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Myth #4: Aquaculture causes overfishing

The Food and Agriculture Organization of the United Nations (FAO) classifies 31.4% of all fisheries as overfished.[1] Aquaculture has been championed as one solution to overfishing by offering an alternative to wild capture fish and at the same time is accused of contributing to overfishing. Which is true?

Overfishing is a complicated issue and is the result of many factors such as illegal, unregulated and unreported (IUU) fishing, government subsidies, poor management, excess demand, by-catch and discards among others.

The reason why aquaculture is accused of contributing to overfishing is because the commercial feed used in aquaculture contains fishmeal (and fish oil) from capture fisheries. Fishmeal comes mainly from forage fisheries and production of fishmeal has declined from a peak of 30.1 million tons in 1994 to 15.8 million tons in 2014 (FAO). As aquaculture has grown globally, it has consumed an increasing share of this limited resource. In reality, about half of all aquaculture production is actually from non-fed species[2], but fed species such as salmon and shrimp are targeted despite the fact that the percentage of fishmeal as a feed ingredient has declined approximately 50% since 1995 for these species. (FAO)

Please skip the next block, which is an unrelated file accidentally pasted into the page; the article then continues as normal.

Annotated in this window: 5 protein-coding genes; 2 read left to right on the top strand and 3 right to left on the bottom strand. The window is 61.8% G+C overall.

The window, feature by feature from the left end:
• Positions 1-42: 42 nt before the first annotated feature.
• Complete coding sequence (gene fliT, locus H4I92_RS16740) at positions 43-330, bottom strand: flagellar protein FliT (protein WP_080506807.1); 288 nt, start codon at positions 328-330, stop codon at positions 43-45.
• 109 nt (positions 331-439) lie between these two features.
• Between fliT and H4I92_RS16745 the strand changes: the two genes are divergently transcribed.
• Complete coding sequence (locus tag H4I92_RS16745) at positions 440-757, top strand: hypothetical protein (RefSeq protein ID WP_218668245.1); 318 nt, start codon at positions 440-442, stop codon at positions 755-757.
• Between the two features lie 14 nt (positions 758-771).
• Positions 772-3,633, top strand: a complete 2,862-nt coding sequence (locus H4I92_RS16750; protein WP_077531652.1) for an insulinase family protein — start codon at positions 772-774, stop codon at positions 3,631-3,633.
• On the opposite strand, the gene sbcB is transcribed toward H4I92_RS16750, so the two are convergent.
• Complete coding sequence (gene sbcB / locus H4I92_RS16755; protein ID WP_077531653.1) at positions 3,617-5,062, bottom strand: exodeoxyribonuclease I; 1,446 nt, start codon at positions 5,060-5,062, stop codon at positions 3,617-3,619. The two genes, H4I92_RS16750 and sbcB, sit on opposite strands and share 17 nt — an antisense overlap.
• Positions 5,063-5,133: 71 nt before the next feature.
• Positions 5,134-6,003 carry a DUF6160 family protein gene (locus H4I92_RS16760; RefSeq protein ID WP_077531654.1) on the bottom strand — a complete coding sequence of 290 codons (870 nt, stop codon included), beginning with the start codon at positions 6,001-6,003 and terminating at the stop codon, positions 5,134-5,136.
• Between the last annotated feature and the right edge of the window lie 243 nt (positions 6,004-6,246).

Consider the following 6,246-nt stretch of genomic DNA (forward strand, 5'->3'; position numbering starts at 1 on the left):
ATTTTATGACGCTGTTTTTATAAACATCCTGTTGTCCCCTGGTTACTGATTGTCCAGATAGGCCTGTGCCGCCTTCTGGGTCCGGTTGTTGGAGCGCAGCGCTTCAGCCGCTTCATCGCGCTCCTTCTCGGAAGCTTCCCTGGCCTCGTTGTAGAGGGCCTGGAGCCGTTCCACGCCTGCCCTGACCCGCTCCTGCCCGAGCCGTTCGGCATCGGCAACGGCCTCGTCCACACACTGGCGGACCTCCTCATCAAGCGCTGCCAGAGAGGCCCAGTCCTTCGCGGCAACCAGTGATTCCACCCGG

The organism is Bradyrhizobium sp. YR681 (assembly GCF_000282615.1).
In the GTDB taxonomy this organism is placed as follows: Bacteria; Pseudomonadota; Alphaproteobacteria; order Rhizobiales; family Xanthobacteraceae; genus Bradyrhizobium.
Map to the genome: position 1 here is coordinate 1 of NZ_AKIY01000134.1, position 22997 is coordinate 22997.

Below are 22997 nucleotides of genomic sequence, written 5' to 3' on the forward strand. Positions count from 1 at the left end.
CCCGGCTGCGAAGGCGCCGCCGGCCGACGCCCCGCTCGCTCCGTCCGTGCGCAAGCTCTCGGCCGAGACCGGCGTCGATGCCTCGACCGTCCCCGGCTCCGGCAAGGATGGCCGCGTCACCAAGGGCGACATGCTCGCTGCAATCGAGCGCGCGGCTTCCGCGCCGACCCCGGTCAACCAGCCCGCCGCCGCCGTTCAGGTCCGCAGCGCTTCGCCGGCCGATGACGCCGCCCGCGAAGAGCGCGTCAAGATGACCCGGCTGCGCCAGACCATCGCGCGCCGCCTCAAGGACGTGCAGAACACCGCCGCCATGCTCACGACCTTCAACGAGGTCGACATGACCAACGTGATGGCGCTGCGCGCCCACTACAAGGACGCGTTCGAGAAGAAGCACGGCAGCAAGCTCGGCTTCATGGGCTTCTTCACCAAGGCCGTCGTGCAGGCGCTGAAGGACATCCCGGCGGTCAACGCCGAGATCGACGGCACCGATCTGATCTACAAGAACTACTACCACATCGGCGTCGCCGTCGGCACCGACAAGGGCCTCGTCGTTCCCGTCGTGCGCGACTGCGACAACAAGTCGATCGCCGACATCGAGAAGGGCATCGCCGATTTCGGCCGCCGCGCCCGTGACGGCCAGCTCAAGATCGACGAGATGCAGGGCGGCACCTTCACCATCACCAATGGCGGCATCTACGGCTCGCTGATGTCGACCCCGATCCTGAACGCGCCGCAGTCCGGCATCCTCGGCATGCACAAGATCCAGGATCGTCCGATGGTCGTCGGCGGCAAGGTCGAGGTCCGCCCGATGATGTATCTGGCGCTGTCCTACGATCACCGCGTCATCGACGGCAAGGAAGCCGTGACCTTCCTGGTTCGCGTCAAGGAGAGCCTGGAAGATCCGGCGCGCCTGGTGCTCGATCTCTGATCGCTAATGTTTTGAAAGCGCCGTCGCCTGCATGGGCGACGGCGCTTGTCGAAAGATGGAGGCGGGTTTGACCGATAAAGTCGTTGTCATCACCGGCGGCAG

Certified Aquaculture plays an important role in the battle against overfishing by requiring that fishmeal is derived from species that are not overfished. Specifically, to comply with the GLOBALG.A.P. Compound Feed Manufacturing standard, no species with International Union for Conservation of Nature and Natural Resources (IUCN) Red list classifications of Critically Endangered, Endangered, Vulnerable or Near Threatened may be used as feed ingredients. An example of an acceptable species is the Peruvian anchoveta which is classified as ‘Least Concern’ (widespread and abundant) by IUCN. [3] 



[2] FAO SOFIA 2016